Comment Period Extended for Proposed EPA Rule Substantially Expanding Federal Jurisdiction Over Waters of the U.S., Including Creeks and Ditches
Tuesday, June 17, 2014
On April 21, the United States Environmental Protection Agency ("U.S. EPA") published a proposed rule that expands the federal jurisdiction over "Waters of the United States" under the Federal Clean Water Act ("CWA"). In accordance with Administrative Procedures Act, a 90-day public comment period was established, making public comments due July 21, 2014. On June 10, 2014, U.S. EPA announced that it was extending the public comment period by 90-days or until October 21, 2014. U.S. EPA indicated that it had received numerous requests for an extension and numerous comments already received suggest that the Rule is being interpreted differently than what U.S. EPA has intended.
The importance of the proposed rule for the agricultural industry and developers cannot be understated. It would substantially expand the jurisdiction of the U.S. EPA and the Army Corps of Engineers on creeks and ditches with seasonal flow, small ponds, and wetlands that are not physically connected to traditionally-navigable waters. It also is an attempt by an agency to legislate, and ignores Supreme Court decisions interpreting the CWA, both of which upset the balance of powers in our three branch system of government.
Recent citizens' suits filed under the CWA are another example of the trouble that the proposed jurisdictional rule can cause. The CWA authorizes citizens to file lawsuits for violations of the CWA if the government is not enforcing the CWA in a given situation. Several suits have been filed in the last month that allege such failure to enforce the CWA from impacts on isolated waters that are likely not jurisdictional under Supreme Court decisions and existing regulations, but would be jurisdictional if the proposed rule is adopted. Thus, if U.S. EPA and the Army Corps do not have the manpower or other resources to enforce impacts to the numerous natural features that would become jurisdictional under the proposed rule, citizens could bring suits under the CWA.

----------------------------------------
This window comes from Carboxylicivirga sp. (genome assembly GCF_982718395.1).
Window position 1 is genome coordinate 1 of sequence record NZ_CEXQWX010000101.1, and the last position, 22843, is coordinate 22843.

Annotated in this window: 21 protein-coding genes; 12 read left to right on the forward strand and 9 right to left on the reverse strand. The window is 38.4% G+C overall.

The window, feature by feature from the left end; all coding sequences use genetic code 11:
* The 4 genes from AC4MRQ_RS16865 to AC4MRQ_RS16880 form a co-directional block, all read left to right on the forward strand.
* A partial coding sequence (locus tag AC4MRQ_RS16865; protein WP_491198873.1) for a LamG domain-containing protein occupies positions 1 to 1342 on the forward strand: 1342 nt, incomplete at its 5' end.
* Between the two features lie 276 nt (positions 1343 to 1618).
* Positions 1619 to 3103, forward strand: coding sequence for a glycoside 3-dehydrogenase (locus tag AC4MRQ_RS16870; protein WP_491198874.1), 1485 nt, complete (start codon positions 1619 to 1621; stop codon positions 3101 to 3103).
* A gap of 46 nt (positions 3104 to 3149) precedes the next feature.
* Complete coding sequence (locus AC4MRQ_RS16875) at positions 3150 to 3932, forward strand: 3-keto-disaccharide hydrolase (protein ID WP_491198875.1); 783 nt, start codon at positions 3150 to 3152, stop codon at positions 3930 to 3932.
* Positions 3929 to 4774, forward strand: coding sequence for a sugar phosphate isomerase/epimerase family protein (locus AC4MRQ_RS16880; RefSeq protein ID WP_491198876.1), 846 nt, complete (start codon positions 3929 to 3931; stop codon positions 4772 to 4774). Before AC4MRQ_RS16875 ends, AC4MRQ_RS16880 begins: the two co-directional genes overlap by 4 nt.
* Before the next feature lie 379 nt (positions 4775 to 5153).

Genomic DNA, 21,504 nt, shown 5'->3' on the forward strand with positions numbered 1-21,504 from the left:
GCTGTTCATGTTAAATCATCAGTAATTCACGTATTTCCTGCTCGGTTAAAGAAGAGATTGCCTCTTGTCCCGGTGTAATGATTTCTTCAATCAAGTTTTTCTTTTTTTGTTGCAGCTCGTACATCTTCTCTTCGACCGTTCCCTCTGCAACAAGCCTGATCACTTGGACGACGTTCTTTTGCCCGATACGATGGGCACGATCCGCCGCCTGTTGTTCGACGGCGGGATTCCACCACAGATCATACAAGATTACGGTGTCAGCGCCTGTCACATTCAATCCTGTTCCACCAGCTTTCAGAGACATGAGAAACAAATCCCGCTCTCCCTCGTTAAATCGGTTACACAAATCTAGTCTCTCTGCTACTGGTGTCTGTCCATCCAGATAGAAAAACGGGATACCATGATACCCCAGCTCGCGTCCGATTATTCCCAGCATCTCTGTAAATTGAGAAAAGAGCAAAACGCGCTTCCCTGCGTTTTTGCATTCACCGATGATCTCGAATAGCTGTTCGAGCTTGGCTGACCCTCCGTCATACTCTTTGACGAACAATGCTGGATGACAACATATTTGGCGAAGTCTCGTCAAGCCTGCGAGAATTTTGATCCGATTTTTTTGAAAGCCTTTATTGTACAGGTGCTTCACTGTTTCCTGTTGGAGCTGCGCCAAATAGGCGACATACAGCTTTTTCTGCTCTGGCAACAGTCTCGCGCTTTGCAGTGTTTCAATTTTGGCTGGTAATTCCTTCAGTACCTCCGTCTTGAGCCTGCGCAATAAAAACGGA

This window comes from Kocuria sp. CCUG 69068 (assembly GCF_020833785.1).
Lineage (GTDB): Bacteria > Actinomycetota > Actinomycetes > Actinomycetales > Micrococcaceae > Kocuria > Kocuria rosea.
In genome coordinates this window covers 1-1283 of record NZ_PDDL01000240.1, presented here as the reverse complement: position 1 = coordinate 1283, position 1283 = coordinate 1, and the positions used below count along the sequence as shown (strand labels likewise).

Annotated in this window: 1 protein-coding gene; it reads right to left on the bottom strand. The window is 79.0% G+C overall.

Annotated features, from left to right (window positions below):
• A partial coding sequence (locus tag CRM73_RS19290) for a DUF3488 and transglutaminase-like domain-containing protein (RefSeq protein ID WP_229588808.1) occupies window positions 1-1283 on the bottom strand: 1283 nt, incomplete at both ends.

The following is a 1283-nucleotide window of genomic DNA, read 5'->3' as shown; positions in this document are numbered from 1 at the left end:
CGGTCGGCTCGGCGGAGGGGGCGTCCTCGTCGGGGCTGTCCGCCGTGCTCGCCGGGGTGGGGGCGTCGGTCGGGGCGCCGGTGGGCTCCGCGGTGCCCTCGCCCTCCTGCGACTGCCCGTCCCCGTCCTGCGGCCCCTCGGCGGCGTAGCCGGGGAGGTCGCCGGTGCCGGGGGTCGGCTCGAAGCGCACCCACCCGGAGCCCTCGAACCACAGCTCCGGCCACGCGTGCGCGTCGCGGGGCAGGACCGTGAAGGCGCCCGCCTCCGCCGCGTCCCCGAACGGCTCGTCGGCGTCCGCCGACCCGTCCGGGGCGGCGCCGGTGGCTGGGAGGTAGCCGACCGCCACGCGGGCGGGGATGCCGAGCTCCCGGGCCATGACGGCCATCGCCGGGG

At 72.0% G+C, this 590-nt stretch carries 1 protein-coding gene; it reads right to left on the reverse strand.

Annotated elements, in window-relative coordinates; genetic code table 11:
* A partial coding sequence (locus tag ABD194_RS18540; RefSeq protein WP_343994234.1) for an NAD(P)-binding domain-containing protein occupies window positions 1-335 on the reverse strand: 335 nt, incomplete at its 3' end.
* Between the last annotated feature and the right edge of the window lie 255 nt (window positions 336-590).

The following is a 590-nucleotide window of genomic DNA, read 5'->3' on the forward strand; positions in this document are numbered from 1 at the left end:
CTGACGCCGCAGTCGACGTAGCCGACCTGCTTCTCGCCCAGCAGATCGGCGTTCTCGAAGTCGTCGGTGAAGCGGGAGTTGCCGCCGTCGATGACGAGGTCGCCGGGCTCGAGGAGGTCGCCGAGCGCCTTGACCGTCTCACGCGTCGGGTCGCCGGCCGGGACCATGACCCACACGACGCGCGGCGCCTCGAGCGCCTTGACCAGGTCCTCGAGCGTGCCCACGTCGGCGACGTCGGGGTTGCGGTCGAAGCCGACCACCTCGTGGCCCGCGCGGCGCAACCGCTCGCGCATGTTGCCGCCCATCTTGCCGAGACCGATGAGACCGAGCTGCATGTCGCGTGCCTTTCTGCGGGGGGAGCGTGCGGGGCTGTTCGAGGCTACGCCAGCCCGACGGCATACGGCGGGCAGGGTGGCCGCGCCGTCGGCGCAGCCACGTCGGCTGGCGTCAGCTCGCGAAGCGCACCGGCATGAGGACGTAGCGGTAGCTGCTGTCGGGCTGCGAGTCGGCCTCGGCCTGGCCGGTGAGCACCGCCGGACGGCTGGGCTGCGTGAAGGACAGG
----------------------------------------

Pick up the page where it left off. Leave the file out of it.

In another recent development, the Science Advisory Board work group recommended that the full Board not review the connectivity report that is supposedly the basis of U.S. EPA's proposed rule expanding its jurisdiction under the CWA. That study has been widely criticized by industry groups as well as scientists. If the proposed rule is not based on sound scientific research, then it is nothing more than a political maneuver to expand U.S. EPA's reach over private property. In that light, additional public comment is necessary so that U.S. EPA can understand the far reaching impact of the proposed rule and the extent of the opposition to it.
So, file individual comments with the U.S. EPA, notify your industry group (Michigan Farm Bureau, Michigan Blueberry Growers Association, Michigan Agri Business Association, Chamber of Commerce, Michigan Manufacturers Association, Metal Mining Association of Michigan, etc.) of your opposition to the proposed rule, and notify your U.S. Representative of your opposition to it. There is now plenty of time to do so.
Matt is a member of the Environmental and Energy Practice Groups. A significant portion of Matt’s practice involves representation of municipalities and private developers in regard to water law matters, including: the permitting, operation and expansion of water supply/treatment/distribution systems and wastewater collection and treatment systems; sewer use ordinance drafting and enforcement including industrial pretreatment programs; stormwater management including ordinance drafting, permitting and enforcement and property owner representation in Drain Code projects;...